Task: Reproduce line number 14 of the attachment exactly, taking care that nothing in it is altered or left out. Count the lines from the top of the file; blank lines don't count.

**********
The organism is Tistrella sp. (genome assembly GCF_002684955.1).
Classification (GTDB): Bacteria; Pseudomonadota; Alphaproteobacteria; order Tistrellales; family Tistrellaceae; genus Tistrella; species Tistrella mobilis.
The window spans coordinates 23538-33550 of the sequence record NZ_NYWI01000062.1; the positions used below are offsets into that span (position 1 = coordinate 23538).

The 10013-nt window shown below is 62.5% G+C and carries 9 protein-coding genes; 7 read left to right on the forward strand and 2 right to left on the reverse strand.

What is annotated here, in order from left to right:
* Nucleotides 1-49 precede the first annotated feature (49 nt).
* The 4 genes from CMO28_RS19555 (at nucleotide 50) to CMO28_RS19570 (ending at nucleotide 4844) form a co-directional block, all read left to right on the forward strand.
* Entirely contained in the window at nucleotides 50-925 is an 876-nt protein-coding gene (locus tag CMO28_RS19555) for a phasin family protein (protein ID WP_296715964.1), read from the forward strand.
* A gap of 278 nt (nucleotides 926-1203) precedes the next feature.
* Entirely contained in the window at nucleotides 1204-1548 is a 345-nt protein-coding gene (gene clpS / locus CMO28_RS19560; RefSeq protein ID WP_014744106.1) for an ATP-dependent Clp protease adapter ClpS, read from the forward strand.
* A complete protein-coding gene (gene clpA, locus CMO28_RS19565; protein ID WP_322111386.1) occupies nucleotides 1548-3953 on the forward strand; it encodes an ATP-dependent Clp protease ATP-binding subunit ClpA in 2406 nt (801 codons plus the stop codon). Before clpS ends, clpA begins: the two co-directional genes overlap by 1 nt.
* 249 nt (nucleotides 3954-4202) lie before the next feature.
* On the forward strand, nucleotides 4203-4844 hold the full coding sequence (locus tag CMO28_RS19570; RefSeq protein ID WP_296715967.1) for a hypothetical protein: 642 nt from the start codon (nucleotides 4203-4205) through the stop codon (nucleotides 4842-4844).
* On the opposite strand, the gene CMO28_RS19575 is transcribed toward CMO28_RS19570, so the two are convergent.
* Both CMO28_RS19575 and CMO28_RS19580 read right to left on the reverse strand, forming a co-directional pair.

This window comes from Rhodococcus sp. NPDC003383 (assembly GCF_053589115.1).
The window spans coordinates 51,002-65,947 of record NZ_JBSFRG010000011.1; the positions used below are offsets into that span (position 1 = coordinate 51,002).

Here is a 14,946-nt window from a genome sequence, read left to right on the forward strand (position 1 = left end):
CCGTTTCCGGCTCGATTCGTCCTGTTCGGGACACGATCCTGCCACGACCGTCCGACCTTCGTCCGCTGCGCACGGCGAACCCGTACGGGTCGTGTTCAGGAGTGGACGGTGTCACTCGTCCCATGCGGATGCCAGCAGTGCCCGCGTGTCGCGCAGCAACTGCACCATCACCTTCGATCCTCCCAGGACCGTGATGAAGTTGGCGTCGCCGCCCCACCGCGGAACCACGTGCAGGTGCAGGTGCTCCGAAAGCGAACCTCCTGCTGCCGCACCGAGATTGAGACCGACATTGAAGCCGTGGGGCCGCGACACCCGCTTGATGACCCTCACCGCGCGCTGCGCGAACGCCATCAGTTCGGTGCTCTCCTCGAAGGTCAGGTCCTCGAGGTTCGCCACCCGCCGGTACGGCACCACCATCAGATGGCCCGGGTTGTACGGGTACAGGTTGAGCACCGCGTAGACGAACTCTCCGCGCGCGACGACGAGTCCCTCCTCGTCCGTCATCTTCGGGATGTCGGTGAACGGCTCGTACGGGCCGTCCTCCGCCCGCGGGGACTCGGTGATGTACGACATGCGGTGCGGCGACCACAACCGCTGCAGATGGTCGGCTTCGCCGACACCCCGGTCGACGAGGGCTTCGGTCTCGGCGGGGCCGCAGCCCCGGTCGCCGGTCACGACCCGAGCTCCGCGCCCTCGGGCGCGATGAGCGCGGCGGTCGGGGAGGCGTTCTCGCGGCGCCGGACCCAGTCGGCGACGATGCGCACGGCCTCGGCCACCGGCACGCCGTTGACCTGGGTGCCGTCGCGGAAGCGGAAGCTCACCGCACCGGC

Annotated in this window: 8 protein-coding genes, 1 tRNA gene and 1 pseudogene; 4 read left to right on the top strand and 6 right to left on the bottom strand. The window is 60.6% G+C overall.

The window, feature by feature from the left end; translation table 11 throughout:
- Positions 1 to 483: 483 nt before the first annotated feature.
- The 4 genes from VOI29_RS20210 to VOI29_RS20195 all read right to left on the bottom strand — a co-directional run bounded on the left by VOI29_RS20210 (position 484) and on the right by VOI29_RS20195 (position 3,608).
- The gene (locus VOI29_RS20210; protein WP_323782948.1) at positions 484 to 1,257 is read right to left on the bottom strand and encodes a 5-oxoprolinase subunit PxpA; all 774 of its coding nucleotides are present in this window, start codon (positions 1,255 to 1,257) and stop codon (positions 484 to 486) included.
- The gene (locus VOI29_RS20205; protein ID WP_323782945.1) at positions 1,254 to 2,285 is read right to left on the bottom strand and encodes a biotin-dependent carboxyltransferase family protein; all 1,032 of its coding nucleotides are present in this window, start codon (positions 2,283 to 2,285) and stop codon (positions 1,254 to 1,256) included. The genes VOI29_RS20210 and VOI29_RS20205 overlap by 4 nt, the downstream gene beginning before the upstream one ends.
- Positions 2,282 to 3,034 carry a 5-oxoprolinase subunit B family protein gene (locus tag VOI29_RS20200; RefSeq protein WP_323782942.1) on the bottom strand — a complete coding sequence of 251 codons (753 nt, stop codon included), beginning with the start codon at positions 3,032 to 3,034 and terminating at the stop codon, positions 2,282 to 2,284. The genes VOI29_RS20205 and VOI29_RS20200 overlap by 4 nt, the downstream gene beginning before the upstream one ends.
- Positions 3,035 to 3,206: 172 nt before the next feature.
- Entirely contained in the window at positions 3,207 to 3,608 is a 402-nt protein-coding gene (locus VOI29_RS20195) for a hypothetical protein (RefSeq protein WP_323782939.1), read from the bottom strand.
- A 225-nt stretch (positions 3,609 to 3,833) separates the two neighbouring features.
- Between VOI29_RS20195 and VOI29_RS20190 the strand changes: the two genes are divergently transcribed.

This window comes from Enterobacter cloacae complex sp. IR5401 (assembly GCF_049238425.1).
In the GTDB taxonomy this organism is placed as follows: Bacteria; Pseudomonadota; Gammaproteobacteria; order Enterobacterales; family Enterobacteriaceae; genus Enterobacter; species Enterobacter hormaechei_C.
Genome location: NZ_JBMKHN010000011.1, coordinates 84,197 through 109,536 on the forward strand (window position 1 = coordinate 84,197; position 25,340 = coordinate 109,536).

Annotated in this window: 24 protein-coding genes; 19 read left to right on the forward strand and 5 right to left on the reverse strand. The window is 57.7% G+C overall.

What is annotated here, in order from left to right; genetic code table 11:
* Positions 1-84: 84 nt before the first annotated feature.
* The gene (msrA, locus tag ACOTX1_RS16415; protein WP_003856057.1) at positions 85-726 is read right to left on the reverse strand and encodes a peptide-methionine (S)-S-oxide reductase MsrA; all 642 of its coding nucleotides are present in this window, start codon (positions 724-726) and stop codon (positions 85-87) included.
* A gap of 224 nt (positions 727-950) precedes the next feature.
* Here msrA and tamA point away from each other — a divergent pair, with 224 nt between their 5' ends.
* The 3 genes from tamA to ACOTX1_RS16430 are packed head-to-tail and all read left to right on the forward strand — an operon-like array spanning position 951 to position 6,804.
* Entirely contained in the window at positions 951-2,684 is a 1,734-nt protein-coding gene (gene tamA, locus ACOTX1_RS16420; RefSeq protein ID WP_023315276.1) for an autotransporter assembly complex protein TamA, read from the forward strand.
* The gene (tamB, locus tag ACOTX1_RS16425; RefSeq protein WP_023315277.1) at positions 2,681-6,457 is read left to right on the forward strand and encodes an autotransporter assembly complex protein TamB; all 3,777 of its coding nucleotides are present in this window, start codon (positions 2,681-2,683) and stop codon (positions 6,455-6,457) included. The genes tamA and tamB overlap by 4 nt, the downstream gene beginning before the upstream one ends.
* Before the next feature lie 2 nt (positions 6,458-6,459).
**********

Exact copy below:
* On the opposite strand, the gene CMO28_RS19575 is transcribed toward CMO28_RS19570, so the two are convergent.